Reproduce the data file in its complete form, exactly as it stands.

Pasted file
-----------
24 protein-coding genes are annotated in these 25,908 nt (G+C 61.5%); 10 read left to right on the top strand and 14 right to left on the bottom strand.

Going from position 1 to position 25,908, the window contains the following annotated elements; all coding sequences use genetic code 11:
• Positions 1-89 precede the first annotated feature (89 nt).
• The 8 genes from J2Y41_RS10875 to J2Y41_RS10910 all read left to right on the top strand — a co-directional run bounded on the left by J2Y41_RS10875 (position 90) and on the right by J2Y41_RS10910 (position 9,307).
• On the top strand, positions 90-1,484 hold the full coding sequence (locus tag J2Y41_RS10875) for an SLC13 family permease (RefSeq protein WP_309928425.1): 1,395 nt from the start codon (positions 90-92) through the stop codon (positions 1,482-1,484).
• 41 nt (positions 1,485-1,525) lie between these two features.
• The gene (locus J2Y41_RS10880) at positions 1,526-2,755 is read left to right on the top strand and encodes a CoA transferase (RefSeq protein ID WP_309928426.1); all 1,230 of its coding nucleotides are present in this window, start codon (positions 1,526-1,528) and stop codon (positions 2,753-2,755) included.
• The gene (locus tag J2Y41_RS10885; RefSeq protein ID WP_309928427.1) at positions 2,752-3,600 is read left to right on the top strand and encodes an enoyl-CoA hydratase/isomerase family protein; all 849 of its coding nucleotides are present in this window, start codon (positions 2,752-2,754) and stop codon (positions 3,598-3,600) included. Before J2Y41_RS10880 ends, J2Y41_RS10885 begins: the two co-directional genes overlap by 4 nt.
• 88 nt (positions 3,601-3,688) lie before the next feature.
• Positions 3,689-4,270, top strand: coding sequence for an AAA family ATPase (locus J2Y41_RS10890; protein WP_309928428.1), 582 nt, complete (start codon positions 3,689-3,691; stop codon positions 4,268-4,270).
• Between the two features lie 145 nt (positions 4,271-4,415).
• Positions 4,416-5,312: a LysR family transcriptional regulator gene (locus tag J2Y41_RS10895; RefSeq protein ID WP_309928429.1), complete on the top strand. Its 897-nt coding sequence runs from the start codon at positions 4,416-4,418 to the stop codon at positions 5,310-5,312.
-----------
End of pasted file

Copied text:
24 protein-coding genes are annotated in these 25,908 nt (G+C 61.5%); 10 read left to right on the top strand and 14 right to left on the bottom strand.

Going from position 1 to position 25,908, the window contains the following annotated elements; all coding sequences use genetic code 11:
• Positions 1-89 precede the first annotated feature (89 nt).
• The 8 genes from J2Y41_RS10875 to J2Y41_RS10910 all read left to right on the top strand — a co-directional run bounded on the left by J2Y41_RS10875 (position 90) and on the right by J2Y41_RS10910 (position 9,307).
• On the top strand, positions 90-1,484 hold the full coding sequence (locus tag J2Y41_RS10875) for an SLC13 family permease (RefSeq protein WP_309928425.1): 1,395 nt from the start codon (positions 90-92) through the stop codon (positions 1,482-1,484).
• 41 nt (positions 1,485-1,525) lie between these two features.
• The gene (locus J2Y41_RS10880) at positions 1,526-2,755 is read left to right on the top strand and encodes a CoA transferase (RefSeq protein ID WP_309928426.1); all 1,230 of its coding nucleotides are present in this window, start codon (positions 1,526-1,528) and stop codon (positions 2,753-2,755) included.
• The gene (locus tag J2Y41_RS10885; RefSeq protein ID WP_309928427.1) at positions 2,752-3,600 is read left to right on the top strand and encodes an enoyl-CoA hydratase/isomerase family protein; all 849 of its coding nucleotides are present in this window, start codon (positions 2,752-2,754) and stop codon (positions 3,598-3,600) included. Before J2Y41_RS10880 ends, J2Y41_RS10885 begins: the two co-directional genes overlap by 4 nt.
• 88 nt (positions 3,601-3,688) lie before the next feature.
• Positions 3,689-4,270, top strand: coding sequence for an AAA family ATPase (locus J2Y41_RS10890; protein WP_309928428.1), 582 nt, complete (start codon positions 3,689-3,691; stop codon positions 4,268-4,270).
• Between the two features lie 145 nt (positions 4,271-4,415).
• Positions 4,416-5,312: a LysR family transcriptional regulator gene (locus tag J2Y41_RS10895; RefSeq protein ID WP_309928429.1), complete on the top strand. Its 897-nt coding sequence runs from the start codon at positions 4,416-4,418 to the stop codon at positions 5,310-5,312.